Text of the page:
Last week I was captivated by this photo, taken by Paul Nicklen and posted on National Geographic’s instagram, of two polar bears (Ursus maritimus) in a mock battle.
I was intrigued that polar bears have fake battles for breeding rights, and I decided to find out more. In my search, I came across this review by Dr. Kevin Fitzgerald in the November 2013 issue of Topics in Companion Animal Medicine that explained all I needed to know about polar bear battles (and more)! It isn’t a research article per se, but in it, Fitzgerald explains a lot about polar bear ecology that has been uncovered by people such as the Inuit, early explorers, and research biologists (and he gives a compelling case as to why polar bears need to be protected from the potentially catastrophic effects of global warming). I’d like to share some of that information with you.
Polar bears have a really unique system of reproduction. In fact, Fitzgerald states, “perhaps nothing about them is as remarkable as their unique reproduction”! Polar bear mating occurs between April and May out on the sea ice, and the females give birth in December or January in dens insulated by snow. Between pregnancy and birth, females must store up a lot of fat in their bodies in order to survive the harsh winter and provide for their offspring. The eggs are fertilized by mid-May, but they do not attach to the uterine wall until August or September. If the females do not reach a certain body weight by this time, the eggs get reabsorbed into the body. This system of delayed implantation helps the polar bear mothers have healthier babies by allowing them to carry their offspring only if they have built up enough fat reserves. When the cubs are born, between 1-3 per litter, they are very small, weighing only 1 lb each. (For comparison, adult females weigh 350-550 lb, while males weigh a whopping 750-1400 lb.)
So what does all this have to do with pretend battles?
Look at the very cute picture above of a mother bear and her cub. That cub was tiny when it was born, but look how big it is now! Cubs stay with their mothers until around age 2-2.5, when they are finally weaned. During that time, mothers cannot have more young. This means that female polar bears can only have babies every three years. This also means that when an adult male wants to breed, only 1/3 of adult females are available for breeding; in other words, there are 3 adult males for every female. Most mammals have more available females than males, but this is not the case for polar bears.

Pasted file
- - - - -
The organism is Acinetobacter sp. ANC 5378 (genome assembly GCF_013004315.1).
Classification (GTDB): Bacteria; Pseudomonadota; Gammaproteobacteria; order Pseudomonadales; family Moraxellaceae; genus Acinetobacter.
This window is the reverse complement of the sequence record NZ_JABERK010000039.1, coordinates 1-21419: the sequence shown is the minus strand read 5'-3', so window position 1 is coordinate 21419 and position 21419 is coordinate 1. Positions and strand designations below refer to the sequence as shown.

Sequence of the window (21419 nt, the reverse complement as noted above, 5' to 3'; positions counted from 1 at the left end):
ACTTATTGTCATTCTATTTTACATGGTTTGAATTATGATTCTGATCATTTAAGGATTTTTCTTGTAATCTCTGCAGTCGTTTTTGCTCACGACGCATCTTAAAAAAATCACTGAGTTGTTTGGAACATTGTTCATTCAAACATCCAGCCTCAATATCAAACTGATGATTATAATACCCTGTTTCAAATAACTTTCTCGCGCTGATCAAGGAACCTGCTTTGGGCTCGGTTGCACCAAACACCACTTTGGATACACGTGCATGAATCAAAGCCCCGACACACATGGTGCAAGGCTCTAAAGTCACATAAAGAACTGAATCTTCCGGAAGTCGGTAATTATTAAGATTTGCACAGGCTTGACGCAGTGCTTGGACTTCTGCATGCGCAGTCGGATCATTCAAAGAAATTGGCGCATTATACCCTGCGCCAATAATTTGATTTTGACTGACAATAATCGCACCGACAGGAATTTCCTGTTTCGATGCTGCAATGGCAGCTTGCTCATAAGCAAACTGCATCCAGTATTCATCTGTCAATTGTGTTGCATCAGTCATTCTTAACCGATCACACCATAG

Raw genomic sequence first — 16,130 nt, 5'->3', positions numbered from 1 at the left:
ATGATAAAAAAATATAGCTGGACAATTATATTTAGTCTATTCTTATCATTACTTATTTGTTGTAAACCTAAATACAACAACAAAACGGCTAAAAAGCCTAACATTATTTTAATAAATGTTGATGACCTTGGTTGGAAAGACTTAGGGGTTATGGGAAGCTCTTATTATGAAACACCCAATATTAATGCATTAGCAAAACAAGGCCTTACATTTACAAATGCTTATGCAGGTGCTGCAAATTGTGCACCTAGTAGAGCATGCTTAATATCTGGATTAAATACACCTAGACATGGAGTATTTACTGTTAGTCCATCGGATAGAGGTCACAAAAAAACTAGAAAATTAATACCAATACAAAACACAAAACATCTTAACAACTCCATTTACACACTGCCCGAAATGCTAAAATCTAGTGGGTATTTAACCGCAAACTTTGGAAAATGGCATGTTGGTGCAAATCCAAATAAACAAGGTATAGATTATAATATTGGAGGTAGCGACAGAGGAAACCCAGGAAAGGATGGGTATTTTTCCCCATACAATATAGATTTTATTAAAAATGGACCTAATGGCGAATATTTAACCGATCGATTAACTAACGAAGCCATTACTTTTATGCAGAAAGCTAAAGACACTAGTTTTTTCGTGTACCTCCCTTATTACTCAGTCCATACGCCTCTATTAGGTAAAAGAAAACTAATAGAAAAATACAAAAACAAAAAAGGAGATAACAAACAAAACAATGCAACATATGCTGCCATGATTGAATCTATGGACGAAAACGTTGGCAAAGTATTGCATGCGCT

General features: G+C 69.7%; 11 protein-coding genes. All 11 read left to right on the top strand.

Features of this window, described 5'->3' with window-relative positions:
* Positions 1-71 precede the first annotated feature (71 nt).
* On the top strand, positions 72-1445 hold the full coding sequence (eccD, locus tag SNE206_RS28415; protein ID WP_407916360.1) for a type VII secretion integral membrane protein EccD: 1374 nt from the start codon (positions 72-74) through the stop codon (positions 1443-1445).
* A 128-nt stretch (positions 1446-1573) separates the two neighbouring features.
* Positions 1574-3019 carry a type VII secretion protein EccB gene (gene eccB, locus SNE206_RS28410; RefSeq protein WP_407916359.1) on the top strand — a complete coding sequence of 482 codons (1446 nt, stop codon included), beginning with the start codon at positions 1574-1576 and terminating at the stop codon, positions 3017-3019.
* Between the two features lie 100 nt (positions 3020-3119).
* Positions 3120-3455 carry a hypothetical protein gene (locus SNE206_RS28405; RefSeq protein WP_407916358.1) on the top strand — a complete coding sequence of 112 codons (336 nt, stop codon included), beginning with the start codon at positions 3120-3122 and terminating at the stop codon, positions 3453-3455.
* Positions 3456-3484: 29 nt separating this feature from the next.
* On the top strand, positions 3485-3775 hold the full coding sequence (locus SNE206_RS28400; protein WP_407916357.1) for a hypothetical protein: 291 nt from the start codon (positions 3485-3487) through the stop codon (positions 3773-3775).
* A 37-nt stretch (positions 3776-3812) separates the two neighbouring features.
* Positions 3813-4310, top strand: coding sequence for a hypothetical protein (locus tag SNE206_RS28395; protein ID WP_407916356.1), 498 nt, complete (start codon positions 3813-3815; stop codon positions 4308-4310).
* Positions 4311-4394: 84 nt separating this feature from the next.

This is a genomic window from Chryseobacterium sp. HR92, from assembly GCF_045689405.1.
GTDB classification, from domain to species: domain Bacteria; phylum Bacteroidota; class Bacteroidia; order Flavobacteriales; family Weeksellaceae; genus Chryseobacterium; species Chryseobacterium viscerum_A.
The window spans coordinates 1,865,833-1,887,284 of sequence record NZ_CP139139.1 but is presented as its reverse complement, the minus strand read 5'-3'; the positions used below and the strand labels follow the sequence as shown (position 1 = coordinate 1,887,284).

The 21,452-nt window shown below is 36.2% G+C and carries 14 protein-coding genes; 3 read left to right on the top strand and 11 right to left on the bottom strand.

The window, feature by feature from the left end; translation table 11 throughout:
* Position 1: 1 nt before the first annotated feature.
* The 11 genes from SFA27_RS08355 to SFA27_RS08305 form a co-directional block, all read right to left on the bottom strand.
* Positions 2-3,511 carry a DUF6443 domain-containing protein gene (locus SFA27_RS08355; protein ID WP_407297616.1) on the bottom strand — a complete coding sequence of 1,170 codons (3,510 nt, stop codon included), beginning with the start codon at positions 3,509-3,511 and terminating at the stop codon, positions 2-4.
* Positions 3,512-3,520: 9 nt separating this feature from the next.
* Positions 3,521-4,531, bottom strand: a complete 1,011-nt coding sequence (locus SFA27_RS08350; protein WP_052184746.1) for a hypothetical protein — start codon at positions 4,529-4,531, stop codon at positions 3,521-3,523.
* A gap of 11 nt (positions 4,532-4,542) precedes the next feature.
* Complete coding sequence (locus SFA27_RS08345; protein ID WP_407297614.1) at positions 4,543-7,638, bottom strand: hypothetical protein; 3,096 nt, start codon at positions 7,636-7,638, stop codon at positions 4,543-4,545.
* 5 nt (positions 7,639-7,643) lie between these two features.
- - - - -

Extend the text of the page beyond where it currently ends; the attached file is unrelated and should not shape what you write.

This gender disparity causes intense competition among the males. It’s also why polar bears show a lot of sexual dimorphism (males look different than females). Males are 2-3 times bigger than females because the largest males have a better chance of fighting off other males in order to mate.
In order to prepare themselves for the competition they will face as adults, younger polar bear males engage in play-fighting. These mock battles usually last for less than 5 minutes. The opponents bite and wrestle each other, but they do not intend to seriously injure each other. Instead, mock battles help the bears develop the ability to judge the strength of their opponent during a real fight someday, when all-important breeding rights are at stake.
Unfortunately, global warming could create major problems for the 20,000 polar bears currently in existence, and having such a low reproductive rate doesn’t help. As polar bears wander farther and expend more energy to find food, cannibalism of cubs by males could increase and may already be on the rise. But it’s not too late. As Fitzgerald says, “We must demonstrate the courage necessary to implement the policies and lifestyle changes required to ensure sustainable ecosystems worldwide.”
If you have access to Fitzgerald’s review, “Polar Bears: the Fate of an Icon”, I highly recommend reading the entire article. Unfortunately, I could not find a free version online, but you can read the lengthy abstract here.
Title image: more polar bears in the Arctic National Wildlife Refuge. Source: U.S. Fish and Wildlife Service Headquarters / Flickr
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Fitzgerald KT (2013). Polar bears: the fate of an icon Topics in Companion Animal Medicine, 28 (4), 135-42 PMID: 24331553